View Article and Full-Text PDF

Population-Level Immune-Mediated Adaptation in HIV-1 Polymerase during the North American Epidemic.

J Virol 2016 02 11;90(3):1244-58. Epub 2015 Nov 11.

Faculty of Health Sciences, Simon Fraser University, Burnaby, BC, Canada British Columbia Centre for Excellence in HIV/AIDS, Vancouver, BC, Canada

Unlabelled: Human leukocyte antigen (HLA) class I-associated polymorphisms in HIV-1 that persist upon transmission to HLA-mismatched hosts may spread in the population as the epidemic progresses. Transmission of HIV-1 sequences containing such adaptations may undermine cellular immune responses to the incoming virus in future hosts. Building upon previous work, we investigated the extent of HLA-associated polymorphism accumulation in HIV-1 polymerase (Pol) through comparative analysis of linked HIV-1/HLA class I genotypes sampled during historic (1979 to 1989; n = 338) and modern (2001 to 2011; n = 278) eras from across North America (Vancouver, BC, Canada; Boston, MA; New York, NY; and San Francisco, CA). Read More

View Article and Full-Text PDF
February 2016

Regulation of the association of the PAF53/PAF49 heterodimer with RNA polymerase I.

Gene 2015 Feb 16;556(1):61-7. Epub 2014 Sep 16.

Department of Cell Biology, University of Oklahoma College of Medicine, 940 Stanton L. Young Blvd., BMSB-553, Oklahoma City, OK 73104, USA. Electronic address:

Mammalian PAF49 and PAF53 form a heterodimer and are essential for transcription. However their roles in transcription have not been specifically defined. While the yeast homologues are "not essential" proteins, yeast cells deficient in the homologue of PAF53 grow at 50-66% the wild-type rate at 30°C, but fail to grow at 25°C (Liljelund et al. Read More

View Article and Full-Text PDF
February 2015

Selective inhibition of rDNA transcription by a small-molecule peptide that targets the interface between RNA polymerase I and Rrn3.

Mol Cancer Res 2014 Nov 17;12(11):1586-96. Epub 2014 Jul 17.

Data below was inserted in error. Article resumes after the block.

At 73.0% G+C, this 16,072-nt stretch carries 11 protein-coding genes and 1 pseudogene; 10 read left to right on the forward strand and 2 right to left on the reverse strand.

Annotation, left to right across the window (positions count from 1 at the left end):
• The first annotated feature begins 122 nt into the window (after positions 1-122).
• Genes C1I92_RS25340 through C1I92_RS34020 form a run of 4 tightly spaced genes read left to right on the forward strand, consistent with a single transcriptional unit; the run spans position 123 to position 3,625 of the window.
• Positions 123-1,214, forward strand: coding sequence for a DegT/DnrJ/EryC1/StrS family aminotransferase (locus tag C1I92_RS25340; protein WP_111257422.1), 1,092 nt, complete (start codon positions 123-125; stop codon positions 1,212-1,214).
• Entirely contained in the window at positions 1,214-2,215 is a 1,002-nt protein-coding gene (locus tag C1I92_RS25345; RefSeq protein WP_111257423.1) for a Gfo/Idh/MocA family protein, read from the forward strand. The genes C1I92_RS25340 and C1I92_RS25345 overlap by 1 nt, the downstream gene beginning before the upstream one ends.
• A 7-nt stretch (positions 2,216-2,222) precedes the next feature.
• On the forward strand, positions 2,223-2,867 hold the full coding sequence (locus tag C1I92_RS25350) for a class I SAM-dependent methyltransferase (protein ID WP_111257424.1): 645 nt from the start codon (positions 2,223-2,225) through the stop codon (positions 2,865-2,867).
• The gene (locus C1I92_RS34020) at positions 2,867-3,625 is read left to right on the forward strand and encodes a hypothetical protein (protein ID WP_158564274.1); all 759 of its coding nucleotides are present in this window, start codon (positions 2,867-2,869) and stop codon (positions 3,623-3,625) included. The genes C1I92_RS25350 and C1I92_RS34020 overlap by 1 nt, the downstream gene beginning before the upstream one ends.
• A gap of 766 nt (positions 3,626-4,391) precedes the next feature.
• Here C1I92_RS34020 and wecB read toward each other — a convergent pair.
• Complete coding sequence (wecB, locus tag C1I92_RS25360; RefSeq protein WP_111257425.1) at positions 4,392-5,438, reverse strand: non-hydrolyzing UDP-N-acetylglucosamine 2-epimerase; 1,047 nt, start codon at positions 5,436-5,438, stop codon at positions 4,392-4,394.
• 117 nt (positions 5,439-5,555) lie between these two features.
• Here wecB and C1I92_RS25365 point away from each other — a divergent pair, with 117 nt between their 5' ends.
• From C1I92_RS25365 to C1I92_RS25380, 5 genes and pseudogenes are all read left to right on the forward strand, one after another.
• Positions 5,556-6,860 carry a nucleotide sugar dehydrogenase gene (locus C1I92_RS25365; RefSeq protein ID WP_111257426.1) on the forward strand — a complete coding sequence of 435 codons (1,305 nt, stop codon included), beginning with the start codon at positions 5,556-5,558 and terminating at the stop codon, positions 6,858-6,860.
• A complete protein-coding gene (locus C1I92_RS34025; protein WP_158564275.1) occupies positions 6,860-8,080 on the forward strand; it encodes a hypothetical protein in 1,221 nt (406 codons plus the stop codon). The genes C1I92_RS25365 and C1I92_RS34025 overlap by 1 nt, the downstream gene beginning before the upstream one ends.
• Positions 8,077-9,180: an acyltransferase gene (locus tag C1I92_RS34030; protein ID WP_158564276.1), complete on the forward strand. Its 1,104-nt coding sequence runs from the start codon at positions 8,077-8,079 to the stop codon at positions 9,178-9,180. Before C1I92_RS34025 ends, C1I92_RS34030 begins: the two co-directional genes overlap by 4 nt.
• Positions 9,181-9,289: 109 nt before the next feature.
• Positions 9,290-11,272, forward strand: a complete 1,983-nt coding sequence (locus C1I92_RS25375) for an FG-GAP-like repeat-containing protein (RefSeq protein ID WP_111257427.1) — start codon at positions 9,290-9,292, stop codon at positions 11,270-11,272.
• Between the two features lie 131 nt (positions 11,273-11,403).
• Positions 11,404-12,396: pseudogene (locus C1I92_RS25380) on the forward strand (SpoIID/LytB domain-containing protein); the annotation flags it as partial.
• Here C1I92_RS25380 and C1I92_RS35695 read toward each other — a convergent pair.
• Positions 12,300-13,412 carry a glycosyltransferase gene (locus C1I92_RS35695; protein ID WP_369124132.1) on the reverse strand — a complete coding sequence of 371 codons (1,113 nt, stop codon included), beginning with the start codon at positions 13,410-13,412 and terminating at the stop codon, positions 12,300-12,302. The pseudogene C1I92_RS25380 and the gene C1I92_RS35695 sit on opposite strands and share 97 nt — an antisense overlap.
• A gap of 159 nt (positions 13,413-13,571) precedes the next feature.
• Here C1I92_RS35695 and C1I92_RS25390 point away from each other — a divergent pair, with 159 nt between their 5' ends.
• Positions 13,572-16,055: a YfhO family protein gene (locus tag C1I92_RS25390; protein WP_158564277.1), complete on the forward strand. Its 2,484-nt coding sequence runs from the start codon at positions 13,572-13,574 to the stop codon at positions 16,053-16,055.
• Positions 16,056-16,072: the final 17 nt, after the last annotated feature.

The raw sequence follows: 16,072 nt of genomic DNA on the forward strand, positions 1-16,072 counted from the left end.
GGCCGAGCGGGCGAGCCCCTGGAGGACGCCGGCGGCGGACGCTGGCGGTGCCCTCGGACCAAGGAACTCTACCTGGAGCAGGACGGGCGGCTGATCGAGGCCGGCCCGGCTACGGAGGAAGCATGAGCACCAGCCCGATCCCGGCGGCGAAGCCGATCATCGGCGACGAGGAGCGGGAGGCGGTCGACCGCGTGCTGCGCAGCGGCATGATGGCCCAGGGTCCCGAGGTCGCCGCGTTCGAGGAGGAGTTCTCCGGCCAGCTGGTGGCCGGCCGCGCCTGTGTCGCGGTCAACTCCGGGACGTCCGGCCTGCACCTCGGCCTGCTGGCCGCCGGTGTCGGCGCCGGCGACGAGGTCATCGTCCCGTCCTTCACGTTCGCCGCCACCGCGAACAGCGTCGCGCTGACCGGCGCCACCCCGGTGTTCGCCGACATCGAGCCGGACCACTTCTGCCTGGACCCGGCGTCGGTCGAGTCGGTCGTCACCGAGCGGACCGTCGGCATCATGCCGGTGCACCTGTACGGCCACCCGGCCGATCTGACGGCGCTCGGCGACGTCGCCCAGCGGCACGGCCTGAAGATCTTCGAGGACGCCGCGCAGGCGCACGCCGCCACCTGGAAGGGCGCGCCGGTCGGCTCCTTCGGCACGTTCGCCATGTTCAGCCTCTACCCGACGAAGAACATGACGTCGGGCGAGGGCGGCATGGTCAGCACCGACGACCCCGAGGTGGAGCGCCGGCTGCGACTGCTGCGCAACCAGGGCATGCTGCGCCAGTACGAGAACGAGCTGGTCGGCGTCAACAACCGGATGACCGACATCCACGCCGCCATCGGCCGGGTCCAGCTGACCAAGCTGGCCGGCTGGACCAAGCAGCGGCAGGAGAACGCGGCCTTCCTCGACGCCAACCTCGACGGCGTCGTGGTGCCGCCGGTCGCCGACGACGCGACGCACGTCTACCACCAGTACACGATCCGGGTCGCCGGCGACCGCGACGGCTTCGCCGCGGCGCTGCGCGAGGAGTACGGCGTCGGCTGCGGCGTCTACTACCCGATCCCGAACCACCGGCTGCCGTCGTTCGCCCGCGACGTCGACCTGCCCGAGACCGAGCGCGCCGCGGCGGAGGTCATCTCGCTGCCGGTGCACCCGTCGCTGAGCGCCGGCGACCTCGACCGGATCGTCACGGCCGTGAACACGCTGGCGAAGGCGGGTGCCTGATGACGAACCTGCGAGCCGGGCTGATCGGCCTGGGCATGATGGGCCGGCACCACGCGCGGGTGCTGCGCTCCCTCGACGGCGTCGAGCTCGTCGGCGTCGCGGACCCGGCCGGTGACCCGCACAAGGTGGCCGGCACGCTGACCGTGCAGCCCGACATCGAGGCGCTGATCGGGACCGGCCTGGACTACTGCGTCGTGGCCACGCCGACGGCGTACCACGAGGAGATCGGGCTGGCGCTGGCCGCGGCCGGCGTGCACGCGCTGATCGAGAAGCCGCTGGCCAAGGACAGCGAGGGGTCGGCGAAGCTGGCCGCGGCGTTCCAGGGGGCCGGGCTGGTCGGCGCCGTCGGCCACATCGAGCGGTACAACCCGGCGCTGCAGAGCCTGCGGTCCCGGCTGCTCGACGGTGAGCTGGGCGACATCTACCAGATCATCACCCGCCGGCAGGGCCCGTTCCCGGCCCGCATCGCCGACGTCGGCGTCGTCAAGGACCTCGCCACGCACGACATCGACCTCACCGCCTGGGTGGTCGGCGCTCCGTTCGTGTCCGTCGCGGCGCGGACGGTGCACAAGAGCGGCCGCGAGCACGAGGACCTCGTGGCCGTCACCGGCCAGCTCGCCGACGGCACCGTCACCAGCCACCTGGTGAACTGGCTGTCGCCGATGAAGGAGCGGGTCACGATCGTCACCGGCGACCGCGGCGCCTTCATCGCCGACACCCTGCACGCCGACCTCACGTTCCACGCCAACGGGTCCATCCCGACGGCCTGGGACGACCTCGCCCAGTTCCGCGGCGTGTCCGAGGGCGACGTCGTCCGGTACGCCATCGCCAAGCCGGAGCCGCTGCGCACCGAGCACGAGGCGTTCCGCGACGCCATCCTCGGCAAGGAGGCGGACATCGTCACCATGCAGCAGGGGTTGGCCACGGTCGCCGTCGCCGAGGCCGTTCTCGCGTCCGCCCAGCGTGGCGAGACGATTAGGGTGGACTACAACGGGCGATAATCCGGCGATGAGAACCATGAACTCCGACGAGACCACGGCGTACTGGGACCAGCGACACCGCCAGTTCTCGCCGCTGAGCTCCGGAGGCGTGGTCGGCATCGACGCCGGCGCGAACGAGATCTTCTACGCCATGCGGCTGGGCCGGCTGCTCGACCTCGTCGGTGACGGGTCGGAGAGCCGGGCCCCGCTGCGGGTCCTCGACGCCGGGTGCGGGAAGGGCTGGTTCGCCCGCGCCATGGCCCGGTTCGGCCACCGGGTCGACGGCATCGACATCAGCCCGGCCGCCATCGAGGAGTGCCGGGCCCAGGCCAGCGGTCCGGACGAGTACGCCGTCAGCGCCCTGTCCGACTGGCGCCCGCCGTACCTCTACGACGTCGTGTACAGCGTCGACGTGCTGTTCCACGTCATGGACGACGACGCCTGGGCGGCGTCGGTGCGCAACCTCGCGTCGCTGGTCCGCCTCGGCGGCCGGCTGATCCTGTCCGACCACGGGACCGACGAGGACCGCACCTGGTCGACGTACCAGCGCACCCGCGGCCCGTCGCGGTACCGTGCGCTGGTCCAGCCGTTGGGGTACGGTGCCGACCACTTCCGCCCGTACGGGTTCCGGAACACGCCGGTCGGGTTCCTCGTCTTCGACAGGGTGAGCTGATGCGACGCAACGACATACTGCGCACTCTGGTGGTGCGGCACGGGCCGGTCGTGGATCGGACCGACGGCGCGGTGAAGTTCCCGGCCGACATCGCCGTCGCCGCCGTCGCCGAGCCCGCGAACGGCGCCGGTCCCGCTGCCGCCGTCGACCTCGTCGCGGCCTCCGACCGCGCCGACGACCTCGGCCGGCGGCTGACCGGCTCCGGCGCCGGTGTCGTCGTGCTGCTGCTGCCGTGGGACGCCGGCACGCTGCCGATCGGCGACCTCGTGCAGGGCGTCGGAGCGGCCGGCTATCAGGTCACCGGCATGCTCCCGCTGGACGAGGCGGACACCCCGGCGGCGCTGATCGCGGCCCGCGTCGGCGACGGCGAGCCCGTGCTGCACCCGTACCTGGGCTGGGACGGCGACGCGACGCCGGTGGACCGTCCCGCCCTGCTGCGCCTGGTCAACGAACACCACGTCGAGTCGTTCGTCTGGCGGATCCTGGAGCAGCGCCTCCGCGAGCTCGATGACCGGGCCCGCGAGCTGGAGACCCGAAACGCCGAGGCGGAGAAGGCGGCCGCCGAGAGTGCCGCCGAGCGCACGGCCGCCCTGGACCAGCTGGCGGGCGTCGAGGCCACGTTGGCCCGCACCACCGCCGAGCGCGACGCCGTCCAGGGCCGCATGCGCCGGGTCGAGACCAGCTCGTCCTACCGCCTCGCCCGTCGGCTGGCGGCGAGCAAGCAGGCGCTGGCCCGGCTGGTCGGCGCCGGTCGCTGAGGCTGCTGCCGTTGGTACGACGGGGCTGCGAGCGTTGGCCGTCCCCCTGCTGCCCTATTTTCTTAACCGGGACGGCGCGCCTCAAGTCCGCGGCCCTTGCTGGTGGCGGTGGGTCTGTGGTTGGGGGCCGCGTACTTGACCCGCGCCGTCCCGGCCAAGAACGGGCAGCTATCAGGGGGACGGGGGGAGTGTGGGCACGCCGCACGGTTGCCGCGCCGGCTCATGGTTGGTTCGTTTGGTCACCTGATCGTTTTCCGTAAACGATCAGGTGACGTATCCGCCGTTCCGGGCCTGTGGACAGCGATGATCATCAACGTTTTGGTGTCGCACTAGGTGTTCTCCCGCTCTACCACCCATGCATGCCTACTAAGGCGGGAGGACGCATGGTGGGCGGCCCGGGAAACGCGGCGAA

Department of Cell Biology, University of Oklahoma College of Medicine, Oklahoma City, Oklahoma.

Unlabelled: The interface between the polymerase I-associated factor Rrn3 and the 43-kDa subunit of RNA polymerase I is essential to the recruitment of Pol I to the preinitiation complex on the rDNA promoter. In silico analysis identified an evolutionarily conserved 22 amino acid peptide within rpa43 that is both necessary and sufficient to mediate the interaction between rpa43 and Rrn3. This peptide inhibited rDNA transcription in vitro, while a control peptide did not. Read More

View Article and Full-Text PDF
November 2014

Meeting report for Odd Pols 2012.

Gene 2013 Aug 20;526(1):1-6. Epub 2013 Apr 20.

Tulane Cancer Center, Dept. of Epidemiology, and Louisiana Cancer Research Consortium (LCRC), 1430 Tulane Ave, SL-66, New Orleans, LA 70112, USA.

The Eighth International Biennial Conference on RNA polymerases I and III (the 'Odd Pols') was held June 7-11, 2012 at The Airlie Center in Warrenton Virginia, USA. It was sponsored by the Universite Laval and the Eunice Kennedy Shriver National Institute of Child Health and Human Development, NIH, and organized by Rich Maraia and Tom Moss. The meeting honored the memory of Pierre Thuriaux (Jan 1, 1950-March 18, 2012) and David Schneider reminisced on the important accomplishments his mentor Masayasu Nomura (1927-2011). Read More

View Article and Full-Text PDF

Characterization of the interactions of mammalian RNA polymerase I associated proteins PAF53 and PAF49.

Biochemistry 2012 Aug 8;51(33):6519-26. Epub 2012 Aug 8.

Department of Cell Biology, University of Oklahoma College of Medicine, Oklahoma City, OK 73104, USA.

Masami Muramatsu's laboratory demonstrated the critical role of RNA polymerase I (Pol I)-associated factor PAF53 in mammalian rRNA transcription. They have also identified a second polymerase associated factor, PAF49. Both PAF49 and PAF53 copurify with that fraction of the RNA polymerase I molecules that can function in transcription initiation in vitro. Read More

View Article and Full-Text PDF

Increasingly successful highly active antiretroviral therapy delays the emergence of new HLA class I-associated escape mutations in HIV-1.

Clin Infect Dis 2012 Jun 28;54(11):1652-9. Epub 2012 Mar 28.

BC Centre for Excellence in HIV/AIDS, Vancouver, Canada.

Background: HLA class I-restricted cytotoxic T lymphocytes and highly active antiretroviral therapy (HAART) exert strong selective pressures on human immunodeficiency virus type 1 (HIV-1), leading to escape mutations compromising virologic control. Immune responses continue to shape HIV-1 evolution after HAART initiation, but the extent and rate at which this occurs remain incompletely quantified. Here, we characterize the incidence and clinical correlates of HLA-associated evolution in HIV-1 Pol after HAART initiation in a large, population-based observational cohort. Read More

View Article and Full-Text PDF

hALP, a novel transcriptional U three protein (t-UTP), activates RNA polymerase I transcription by binding and acetylating the upstream binding factor (UBF).